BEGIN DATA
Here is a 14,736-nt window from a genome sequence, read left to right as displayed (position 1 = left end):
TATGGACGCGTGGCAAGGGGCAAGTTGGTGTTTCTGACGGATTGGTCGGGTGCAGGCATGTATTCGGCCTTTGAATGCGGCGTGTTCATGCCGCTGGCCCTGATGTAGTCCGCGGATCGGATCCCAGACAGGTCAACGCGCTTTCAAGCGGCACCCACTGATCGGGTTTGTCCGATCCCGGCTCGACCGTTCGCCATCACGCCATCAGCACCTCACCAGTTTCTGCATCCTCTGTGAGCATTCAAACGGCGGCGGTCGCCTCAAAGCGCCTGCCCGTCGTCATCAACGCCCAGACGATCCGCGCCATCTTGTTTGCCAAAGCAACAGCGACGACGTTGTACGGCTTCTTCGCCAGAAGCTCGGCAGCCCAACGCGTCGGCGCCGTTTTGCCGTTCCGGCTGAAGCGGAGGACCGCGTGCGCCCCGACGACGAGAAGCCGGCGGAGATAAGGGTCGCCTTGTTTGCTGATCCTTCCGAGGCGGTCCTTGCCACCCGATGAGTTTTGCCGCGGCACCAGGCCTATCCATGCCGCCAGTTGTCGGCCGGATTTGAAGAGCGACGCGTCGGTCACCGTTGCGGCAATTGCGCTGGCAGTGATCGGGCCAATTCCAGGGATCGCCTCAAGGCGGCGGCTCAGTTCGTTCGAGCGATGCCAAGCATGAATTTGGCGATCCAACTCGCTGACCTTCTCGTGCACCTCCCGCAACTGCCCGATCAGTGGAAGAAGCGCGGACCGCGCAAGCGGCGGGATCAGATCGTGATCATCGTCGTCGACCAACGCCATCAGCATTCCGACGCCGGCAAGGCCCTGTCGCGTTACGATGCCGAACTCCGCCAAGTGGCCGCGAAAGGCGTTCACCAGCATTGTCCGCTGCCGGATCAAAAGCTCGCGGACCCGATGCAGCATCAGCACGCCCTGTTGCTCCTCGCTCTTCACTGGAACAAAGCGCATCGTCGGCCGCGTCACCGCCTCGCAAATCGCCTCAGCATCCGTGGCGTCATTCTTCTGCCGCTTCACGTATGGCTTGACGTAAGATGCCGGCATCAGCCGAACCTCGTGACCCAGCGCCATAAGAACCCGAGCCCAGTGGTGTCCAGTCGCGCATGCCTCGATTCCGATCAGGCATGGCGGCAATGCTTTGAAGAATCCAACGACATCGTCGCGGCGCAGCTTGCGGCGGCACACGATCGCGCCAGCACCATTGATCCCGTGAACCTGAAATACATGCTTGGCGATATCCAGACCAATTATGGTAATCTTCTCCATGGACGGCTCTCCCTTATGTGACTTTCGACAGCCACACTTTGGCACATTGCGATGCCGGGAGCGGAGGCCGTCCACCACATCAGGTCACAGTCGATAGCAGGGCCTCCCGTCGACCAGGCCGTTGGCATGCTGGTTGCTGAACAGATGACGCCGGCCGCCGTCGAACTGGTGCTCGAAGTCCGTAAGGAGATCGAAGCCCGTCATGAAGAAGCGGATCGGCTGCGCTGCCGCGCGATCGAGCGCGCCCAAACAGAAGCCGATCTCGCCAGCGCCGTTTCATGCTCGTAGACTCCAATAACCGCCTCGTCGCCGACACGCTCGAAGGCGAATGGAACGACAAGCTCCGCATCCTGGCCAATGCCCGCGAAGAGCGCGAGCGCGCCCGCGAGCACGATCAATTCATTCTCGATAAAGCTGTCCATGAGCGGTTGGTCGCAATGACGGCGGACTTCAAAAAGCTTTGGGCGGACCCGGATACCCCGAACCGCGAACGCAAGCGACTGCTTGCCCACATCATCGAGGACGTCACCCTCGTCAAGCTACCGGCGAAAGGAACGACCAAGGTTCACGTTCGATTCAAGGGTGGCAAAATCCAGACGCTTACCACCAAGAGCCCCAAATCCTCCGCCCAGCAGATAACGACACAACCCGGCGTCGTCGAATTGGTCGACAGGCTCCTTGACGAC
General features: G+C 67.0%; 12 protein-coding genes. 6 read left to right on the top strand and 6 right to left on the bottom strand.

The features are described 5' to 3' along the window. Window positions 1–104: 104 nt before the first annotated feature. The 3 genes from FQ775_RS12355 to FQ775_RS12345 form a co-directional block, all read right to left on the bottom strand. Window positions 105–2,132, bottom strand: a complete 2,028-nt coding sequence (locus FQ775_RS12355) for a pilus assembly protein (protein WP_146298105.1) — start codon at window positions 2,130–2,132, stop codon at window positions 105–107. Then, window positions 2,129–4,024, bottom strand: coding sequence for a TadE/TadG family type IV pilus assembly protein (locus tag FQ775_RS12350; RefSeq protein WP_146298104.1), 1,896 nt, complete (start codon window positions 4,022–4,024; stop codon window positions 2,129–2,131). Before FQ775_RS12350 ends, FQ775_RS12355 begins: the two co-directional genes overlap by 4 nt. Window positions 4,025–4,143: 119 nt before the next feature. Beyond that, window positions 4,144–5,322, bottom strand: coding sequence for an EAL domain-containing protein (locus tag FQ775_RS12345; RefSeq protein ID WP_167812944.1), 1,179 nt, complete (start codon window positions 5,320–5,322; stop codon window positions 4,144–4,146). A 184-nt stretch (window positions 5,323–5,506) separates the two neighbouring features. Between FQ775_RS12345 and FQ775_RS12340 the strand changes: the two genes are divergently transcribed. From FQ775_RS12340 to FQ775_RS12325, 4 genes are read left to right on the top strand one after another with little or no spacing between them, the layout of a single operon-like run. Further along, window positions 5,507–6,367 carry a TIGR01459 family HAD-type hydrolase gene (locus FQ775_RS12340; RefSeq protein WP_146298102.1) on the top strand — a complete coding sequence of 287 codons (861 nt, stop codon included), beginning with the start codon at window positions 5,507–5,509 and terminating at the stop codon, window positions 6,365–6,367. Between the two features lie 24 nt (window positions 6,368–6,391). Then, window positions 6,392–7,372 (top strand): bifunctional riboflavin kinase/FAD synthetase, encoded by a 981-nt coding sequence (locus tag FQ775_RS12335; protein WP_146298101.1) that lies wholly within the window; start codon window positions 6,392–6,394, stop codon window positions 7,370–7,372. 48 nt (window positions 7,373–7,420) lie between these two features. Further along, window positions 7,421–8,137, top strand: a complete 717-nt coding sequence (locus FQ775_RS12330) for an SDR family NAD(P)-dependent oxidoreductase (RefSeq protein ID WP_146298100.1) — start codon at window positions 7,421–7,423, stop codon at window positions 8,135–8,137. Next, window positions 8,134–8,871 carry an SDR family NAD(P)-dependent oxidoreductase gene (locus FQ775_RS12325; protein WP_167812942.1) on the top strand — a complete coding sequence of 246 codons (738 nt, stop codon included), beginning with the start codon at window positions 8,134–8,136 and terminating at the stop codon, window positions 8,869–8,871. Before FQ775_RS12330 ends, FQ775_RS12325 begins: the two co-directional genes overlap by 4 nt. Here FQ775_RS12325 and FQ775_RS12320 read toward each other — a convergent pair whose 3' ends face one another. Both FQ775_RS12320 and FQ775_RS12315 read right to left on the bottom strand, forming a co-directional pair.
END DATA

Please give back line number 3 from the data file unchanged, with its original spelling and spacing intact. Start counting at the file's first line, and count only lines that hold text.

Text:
General features: G+C 67.0%; 12 protein-coding genes. 6 read left to right on the top strand and 6 right to left on the bottom strand.